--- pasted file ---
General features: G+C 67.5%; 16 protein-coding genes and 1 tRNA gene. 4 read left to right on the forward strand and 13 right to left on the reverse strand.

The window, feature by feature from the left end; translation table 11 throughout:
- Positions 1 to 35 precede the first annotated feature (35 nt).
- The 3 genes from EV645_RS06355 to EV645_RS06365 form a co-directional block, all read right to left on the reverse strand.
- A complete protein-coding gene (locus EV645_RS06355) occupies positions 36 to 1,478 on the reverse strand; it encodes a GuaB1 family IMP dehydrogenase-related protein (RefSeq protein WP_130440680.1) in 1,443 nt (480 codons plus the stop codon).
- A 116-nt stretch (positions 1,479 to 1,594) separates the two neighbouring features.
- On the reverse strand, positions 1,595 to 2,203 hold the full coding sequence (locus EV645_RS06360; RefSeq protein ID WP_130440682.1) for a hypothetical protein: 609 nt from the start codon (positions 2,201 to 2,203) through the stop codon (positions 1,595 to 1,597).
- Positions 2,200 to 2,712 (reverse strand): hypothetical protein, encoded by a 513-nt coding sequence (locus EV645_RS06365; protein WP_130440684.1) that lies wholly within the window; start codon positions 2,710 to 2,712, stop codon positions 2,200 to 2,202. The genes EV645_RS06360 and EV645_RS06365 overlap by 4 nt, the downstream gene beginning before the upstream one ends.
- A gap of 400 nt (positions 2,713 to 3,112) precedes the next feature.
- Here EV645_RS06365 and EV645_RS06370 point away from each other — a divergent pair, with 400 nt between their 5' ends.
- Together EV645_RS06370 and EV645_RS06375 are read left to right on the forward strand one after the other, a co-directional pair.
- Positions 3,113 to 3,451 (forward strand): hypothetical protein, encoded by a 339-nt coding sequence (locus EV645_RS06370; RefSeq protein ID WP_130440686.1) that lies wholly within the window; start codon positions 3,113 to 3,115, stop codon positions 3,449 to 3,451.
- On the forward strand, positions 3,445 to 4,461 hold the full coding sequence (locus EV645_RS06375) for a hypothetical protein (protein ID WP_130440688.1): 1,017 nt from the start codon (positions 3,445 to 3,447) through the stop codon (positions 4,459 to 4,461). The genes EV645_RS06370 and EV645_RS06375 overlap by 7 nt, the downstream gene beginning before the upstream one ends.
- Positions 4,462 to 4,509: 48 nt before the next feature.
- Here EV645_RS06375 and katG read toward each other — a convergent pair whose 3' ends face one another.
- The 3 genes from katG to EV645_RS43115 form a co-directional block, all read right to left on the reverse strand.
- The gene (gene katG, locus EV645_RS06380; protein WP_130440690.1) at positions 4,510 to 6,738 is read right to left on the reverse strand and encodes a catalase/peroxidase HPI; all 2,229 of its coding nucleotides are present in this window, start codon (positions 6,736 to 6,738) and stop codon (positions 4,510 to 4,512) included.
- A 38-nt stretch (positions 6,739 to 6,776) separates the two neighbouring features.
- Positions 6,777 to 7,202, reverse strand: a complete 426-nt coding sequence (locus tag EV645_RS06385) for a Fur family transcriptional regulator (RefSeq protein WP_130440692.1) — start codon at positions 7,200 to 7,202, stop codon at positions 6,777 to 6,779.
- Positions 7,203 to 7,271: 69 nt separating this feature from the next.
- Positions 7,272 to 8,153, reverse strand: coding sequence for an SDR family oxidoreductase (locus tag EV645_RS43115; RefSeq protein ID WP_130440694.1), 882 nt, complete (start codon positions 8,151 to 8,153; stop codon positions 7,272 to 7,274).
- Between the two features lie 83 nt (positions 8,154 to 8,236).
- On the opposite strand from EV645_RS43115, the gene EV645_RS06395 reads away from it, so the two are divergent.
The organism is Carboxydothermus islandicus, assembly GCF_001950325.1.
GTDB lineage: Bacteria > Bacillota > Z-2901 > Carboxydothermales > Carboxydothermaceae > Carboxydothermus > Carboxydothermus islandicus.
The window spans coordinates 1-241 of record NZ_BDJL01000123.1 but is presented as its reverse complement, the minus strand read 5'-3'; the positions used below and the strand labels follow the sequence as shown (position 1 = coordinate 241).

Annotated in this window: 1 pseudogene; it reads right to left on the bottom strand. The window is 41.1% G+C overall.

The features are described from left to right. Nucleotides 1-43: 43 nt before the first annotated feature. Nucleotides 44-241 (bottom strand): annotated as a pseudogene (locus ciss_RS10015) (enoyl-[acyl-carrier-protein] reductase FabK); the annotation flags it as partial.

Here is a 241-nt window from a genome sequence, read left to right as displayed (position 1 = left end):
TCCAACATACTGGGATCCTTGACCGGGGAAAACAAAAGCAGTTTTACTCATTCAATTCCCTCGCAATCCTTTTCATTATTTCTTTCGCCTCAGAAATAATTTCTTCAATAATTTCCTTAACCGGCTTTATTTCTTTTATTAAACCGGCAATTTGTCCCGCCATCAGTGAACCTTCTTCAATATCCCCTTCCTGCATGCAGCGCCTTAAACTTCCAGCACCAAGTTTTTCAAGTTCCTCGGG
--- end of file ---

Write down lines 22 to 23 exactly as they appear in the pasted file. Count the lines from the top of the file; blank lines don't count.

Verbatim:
- Between the two features lie 83 nt (positions 8,154 to 8,236).
- On the opposite strand from EV645_RS43115, the gene EV645_RS06395 reads away from it, so the two are divergent.